The castle rule of chess allows the King to move two squares over to one side (when it usually may only move one square in any direction) and then have the rook move from that side’s corner directly to the inside square next to the king. This move is done all in one turn, however in order to do this move, all of these conditions must apply:

  • It must be both the rook and the king’s first move.
  • No pieces can be between the king and the rook.
  • The king may not be in check or pass through check to complete this move.

How to Win at Chess

There are two ways for a game of chess to end. A chess game can end in either a checkmate (resulting in a player winning) or a draw (tie).

How to Win at Chess / Checkmate

The purpose of chess and the way to win is to checkmate your opponent’s king. In order to checkmate your opponent’s king, your opponent’s king must be put into check and not be able to move out of check.

If you’re opponent’s king is in checkmate, this means he can’t move is king out of check, he can’t block check with another of his pieces, and he can’t capture the piece putting his king in check.

Draws in Chess

Chess games do not always result in a win/checkmate. Sometimes chess games conclude with a draw.

A chess games can end in a draw for any of the following reasons:

  • A stalemate occurs. This means it is a player’s turn to act, but their king is not in check and they do not have any legal move.
  • There are 50 consecutive moves where neither player has captured a piece or moved a pawn (referred to as the 50 move rule)
  • A player may declare a draw if the same exact position is repeated. These repeat positions don’t have to take place consecutively.
  • There are not enough pieces on the board to force a checkmate.
  • Players agree to a draw

Congratulations, You’re Ready to Start Playing

You now know enough to start playing. We’ve covered the basic rules of chess, how to start a game of chess, and how to move chess pieces.

While you now should be well enough equipped to play the game of chess, you can keep reading to learn chess strategy, tactics, and tips for improving your chess game.

Chess Notation

If you want to improve your chess game, one of the first things you should learn is how to read and write chess notation. Chess notation is the system of recording the moves of a chess game.

Most of the following strategy articles will use chess notation to describe moves. Before reading these articles, you should first read our guide on reading and writing chess notation:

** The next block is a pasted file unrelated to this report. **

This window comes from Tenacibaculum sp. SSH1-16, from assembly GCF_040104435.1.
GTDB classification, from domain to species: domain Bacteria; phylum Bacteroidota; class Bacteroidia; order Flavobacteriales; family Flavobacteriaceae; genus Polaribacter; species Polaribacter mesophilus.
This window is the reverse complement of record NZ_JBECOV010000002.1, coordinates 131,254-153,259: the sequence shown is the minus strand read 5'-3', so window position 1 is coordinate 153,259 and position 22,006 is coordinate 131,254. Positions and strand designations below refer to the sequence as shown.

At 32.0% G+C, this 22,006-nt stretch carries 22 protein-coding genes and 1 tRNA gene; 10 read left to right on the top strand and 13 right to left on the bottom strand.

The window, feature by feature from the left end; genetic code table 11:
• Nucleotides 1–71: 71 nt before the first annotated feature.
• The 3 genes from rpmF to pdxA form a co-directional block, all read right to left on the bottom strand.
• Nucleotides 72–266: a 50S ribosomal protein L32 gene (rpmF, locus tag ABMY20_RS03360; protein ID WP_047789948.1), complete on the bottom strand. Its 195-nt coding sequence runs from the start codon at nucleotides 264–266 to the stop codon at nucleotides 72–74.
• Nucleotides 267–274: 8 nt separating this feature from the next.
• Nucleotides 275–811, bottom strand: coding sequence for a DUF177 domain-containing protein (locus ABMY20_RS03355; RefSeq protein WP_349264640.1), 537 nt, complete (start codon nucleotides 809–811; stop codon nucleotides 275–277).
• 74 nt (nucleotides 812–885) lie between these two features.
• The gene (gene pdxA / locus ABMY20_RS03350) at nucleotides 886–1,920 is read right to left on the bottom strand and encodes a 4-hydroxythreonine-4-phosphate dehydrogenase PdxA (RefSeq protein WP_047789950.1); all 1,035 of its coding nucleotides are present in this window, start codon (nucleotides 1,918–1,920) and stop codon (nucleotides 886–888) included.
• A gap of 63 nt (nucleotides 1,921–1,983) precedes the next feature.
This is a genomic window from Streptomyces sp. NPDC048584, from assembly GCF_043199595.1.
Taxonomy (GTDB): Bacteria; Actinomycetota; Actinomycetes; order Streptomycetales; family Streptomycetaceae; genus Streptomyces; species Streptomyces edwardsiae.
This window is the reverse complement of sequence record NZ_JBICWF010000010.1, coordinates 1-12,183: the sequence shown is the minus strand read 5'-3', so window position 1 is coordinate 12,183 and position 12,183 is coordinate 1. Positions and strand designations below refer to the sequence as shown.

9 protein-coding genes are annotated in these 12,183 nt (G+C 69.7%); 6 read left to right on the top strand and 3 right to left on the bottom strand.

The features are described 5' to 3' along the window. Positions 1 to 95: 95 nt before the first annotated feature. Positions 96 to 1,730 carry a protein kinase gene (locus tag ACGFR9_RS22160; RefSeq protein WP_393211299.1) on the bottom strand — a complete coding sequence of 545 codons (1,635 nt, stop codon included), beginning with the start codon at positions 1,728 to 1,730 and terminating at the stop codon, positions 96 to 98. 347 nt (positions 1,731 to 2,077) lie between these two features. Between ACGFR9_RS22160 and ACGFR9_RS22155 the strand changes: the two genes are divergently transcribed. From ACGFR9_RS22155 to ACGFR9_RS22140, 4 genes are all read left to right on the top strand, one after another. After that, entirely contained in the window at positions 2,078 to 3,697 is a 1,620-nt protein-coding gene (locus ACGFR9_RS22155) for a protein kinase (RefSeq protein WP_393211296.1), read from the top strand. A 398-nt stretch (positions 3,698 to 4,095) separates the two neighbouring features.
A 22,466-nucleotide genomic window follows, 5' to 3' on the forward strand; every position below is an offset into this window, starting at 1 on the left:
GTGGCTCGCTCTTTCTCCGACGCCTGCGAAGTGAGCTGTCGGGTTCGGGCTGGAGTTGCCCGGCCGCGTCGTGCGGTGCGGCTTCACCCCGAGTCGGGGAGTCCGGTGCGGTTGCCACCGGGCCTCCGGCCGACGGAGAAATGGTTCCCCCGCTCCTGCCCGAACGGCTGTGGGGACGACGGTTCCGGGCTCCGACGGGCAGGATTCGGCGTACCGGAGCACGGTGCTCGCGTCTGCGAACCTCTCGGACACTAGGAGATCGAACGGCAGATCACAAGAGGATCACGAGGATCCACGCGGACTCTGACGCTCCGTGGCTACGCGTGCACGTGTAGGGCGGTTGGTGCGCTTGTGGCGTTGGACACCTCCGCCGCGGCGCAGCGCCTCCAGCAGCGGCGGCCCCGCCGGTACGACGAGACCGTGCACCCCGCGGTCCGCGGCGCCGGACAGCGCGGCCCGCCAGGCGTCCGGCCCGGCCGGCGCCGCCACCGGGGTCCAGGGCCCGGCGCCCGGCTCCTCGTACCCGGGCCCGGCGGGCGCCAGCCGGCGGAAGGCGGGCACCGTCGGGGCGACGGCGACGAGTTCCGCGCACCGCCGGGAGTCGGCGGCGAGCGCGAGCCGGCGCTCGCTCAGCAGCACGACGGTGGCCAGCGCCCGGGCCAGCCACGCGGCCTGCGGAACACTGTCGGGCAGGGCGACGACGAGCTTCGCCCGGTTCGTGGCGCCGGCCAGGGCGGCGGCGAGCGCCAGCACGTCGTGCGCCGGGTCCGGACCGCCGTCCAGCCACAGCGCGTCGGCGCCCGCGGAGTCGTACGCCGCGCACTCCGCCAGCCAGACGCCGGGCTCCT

Chess Openings

The initial moves in chess are called chess openings. Chess openings are a very important part of the game of chess, as they dictate piece positions in the later stages of the game.

For help with your chess opening strategy read these articles on our blog:

Beginner Chess Tricks and Moves

There are a number of chess moves and tricks that beginner chess players can learn. It’s worth noting these chess moves will likely only trick your opponent if they are also a very raw beginner.

Sites and Software to Help You Learn Chess

Once you’ve learned the basics of the game of chess, you may find your self wanting to take your chess game to another level.

Here are a list of free and paid resources that can help you continue to improve your chess play:

  • – Excellent General Chess Site which contains articles about chess in general and fascinating information about the chess world. They also have awesome in depth reviews that can teach readers how to select his chess products and the best products to suit their needs.
  • The ChessWarehouse Blog – On the same blog you learned the basics of chess, we’ll look to introduce you to more advanced chess strategy!
  • Chessentials – A fantastic chess blog from one of our Chess Warehouse Blog writers.
  • Shredder Chess Tutor – Shredder Chess Tutor is a paid software that that contains lessons, exercises, and games for you to learn from.
  • Caissa’s Free PGN Editor – This PGN editor is one of the best ways to quickly share a visual of chess games you’ve played. Helpful for sharing easy to understand game results with friends.
  • Chess EDU – Chess curriculum for teaching chess.

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How to Play Chess for Beginners: Rules and Basic Strategy